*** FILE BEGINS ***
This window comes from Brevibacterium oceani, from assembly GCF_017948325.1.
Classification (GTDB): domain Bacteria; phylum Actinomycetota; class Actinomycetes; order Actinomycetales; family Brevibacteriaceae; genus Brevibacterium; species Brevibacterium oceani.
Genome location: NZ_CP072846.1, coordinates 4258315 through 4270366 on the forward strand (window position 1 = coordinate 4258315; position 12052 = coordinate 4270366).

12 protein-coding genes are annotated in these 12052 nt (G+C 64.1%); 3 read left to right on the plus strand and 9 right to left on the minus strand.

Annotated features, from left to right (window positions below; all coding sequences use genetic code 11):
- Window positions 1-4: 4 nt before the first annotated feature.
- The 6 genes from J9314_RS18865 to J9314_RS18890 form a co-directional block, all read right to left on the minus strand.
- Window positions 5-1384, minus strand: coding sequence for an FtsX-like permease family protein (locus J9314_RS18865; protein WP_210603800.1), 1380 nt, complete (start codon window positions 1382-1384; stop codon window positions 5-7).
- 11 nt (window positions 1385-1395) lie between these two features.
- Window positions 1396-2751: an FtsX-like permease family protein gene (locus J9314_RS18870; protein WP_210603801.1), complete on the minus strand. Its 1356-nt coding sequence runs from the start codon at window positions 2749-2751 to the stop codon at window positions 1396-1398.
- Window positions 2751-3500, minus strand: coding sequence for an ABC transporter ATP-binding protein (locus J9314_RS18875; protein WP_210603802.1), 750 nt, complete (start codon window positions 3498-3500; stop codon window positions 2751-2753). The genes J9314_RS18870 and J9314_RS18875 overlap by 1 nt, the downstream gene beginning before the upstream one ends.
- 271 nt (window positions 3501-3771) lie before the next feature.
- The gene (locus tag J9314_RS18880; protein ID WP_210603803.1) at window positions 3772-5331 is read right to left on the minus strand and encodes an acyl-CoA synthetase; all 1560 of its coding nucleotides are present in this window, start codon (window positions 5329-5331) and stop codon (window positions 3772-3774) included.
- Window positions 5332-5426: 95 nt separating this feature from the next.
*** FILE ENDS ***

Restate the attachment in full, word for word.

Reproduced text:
This window comes from Brevibacterium oceani, from assembly GCF_017948325.1.
Classification (GTDB): domain Bacteria; phylum Actinomycetota; class Actinomycetes; order Actinomycetales; family Brevibacteriaceae; genus Brevibacterium; species Brevibacterium oceani.
Genome location: NZ_CP072846.1, coordinates 4258315 through 4270366 on the forward strand (window position 1 = coordinate 4258315; position 12052 = coordinate 4270366).

12 protein-coding genes are annotated in these 12052 nt (G+C 64.1%); 3 read left to right on the plus strand and 9 right to left on the minus strand.

Annotated features, from left to right (window positions below; all coding sequences use genetic code 11):
- Window positions 1-4: 4 nt before the first annotated feature.
- The 6 genes from J9314_RS18865 to J9314_RS18890 form a co-directional block, all read right to left on the minus strand.
- Window positions 5-1384, minus strand: coding sequence for an FtsX-like permease family protein (locus J9314_RS18865; protein WP_210603800.1), 1380 nt, complete (start codon window positions 1382-1384; stop codon window positions 5-7).
- 11 nt (window positions 1385-1395) lie between these two features.
- Window positions 1396-2751: an FtsX-like permease family protein gene (locus J9314_RS18870; protein WP_210603801.1), complete on the minus strand. Its 1356-nt coding sequence runs from the start codon at window positions 2749-2751 to the stop codon at window positions 1396-1398.
- Window positions 2751-3500, minus strand: coding sequence for an ABC transporter ATP-binding protein (locus J9314_RS18875; protein WP_210603802.1), 750 nt, complete (start codon window positions 3498-3500; stop codon window positions 2751-2753). The genes J9314_RS18870 and J9314_RS18875 overlap by 1 nt, the downstream gene beginning before the upstream one ends.
- 271 nt (window positions 3501-3771) lie before the next feature.
- The gene (locus tag J9314_RS18880; protein ID WP_210603803.1) at window positions 3772-5331 is read right to left on the minus strand and encodes an acyl-CoA synthetase; all 1560 of its coding nucleotides are present in this window, start codon (window positions 5329-5331) and stop codon (window positions 3772-3774) included.
- Window positions 5332-5426: 95 nt separating this feature from the next.